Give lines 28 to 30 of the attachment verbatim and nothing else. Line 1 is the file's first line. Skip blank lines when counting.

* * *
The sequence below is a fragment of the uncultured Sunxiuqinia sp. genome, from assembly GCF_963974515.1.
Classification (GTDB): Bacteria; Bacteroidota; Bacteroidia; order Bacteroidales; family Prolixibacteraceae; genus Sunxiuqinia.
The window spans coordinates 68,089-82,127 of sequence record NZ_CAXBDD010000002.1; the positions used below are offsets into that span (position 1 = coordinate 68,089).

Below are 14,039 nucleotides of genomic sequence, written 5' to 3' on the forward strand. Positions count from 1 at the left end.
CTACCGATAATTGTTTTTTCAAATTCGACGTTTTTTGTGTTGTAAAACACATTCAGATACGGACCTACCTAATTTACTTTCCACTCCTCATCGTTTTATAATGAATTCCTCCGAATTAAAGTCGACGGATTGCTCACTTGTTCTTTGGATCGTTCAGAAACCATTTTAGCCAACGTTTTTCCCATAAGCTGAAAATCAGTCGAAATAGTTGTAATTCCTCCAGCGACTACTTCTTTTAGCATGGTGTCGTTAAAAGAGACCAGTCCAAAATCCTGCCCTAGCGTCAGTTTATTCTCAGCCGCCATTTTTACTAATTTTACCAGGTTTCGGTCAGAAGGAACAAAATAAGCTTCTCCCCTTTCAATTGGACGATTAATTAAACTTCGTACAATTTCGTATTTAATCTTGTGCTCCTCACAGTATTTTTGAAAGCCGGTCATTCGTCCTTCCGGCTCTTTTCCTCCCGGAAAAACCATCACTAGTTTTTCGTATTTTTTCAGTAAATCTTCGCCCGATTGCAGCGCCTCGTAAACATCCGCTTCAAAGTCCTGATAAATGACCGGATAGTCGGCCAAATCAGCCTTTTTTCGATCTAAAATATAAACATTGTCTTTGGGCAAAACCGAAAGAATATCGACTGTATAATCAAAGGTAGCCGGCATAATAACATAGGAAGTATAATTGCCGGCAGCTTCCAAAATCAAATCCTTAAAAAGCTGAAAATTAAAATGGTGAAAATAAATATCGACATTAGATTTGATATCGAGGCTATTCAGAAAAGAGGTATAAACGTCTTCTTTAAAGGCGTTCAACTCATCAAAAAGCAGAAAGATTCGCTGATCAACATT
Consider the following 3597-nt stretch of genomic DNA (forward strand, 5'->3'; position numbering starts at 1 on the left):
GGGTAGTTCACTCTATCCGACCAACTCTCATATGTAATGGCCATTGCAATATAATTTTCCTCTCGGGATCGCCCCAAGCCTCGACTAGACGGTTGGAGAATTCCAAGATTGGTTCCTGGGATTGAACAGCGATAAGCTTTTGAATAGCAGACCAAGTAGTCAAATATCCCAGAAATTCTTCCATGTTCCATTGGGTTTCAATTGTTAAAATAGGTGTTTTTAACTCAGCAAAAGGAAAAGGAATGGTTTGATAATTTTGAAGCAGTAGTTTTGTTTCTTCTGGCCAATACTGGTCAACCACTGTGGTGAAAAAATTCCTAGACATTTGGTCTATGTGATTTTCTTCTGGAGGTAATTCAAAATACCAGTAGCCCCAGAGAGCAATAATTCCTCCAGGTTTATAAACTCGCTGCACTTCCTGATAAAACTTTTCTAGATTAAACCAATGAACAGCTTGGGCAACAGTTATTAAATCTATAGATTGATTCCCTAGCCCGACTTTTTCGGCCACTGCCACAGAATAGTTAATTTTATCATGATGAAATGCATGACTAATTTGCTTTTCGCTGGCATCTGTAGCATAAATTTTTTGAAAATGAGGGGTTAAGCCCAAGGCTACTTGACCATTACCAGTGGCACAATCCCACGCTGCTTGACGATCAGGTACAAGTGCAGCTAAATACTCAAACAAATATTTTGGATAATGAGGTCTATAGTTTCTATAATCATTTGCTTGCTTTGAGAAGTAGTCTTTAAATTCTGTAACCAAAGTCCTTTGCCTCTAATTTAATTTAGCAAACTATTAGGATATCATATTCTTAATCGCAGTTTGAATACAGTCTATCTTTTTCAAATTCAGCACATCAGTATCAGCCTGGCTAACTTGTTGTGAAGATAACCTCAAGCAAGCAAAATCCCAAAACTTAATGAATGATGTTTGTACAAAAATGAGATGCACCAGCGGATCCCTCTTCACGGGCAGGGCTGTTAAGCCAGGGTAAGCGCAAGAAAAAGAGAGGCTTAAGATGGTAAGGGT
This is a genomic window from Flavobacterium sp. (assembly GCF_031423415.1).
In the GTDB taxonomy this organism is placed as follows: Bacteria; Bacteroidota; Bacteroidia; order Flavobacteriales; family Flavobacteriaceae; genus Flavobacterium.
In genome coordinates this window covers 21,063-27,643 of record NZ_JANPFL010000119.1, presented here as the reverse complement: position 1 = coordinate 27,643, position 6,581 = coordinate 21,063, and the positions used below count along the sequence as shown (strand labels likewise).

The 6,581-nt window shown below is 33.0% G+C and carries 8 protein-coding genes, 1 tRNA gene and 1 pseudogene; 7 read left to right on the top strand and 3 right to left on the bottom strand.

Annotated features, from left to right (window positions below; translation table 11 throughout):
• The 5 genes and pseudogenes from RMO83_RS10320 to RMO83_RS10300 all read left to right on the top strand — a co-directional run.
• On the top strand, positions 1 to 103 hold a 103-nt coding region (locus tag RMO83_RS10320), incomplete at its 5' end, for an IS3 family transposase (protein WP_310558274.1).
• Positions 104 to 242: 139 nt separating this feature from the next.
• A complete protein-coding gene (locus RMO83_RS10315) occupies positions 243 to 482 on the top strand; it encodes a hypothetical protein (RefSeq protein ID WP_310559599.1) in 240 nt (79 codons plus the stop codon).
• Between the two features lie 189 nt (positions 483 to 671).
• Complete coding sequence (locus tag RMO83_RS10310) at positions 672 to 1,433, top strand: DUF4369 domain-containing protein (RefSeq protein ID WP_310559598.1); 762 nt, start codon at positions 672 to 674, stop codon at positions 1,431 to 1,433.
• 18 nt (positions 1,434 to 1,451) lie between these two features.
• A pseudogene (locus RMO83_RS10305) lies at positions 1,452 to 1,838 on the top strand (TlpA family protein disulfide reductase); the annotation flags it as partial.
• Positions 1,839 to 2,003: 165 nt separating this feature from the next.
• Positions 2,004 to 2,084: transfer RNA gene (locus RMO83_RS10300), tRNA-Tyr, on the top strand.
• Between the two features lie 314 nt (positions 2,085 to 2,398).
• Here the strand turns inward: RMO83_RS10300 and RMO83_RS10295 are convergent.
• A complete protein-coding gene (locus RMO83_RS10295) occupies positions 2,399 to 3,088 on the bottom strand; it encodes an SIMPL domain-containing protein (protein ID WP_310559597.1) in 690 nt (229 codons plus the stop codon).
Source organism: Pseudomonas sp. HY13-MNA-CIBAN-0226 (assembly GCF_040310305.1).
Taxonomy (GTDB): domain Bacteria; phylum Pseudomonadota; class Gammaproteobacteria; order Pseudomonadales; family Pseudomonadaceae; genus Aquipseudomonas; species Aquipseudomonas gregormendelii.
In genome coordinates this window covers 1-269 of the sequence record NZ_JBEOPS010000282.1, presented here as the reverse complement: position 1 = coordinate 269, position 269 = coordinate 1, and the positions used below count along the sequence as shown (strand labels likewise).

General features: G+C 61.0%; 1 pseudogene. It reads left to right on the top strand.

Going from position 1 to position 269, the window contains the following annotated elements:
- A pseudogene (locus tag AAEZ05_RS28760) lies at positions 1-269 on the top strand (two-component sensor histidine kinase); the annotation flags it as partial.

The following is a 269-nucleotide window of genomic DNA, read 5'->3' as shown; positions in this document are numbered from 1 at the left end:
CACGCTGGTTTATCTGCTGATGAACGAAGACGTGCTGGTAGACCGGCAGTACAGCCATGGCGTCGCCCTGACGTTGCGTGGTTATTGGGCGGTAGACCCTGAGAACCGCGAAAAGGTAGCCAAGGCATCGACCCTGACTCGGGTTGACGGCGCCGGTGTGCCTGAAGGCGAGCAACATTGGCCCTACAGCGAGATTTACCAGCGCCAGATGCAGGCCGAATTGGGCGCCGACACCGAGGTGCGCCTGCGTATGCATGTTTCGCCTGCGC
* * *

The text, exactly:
In genome coordinates this window covers 1-269 of the sequence record NZ_JBEOPS010000282.1, presented here as the reverse complement: position 1 = coordinate 269, position 269 = coordinate 1, and the positions used below count along the sequence as shown (strand labels likewise).

General features: G+C 61.0%; 1 pseudogene. It reads left to right on the top strand.

Going from position 1 to position 269, the window contains the following annotated elements: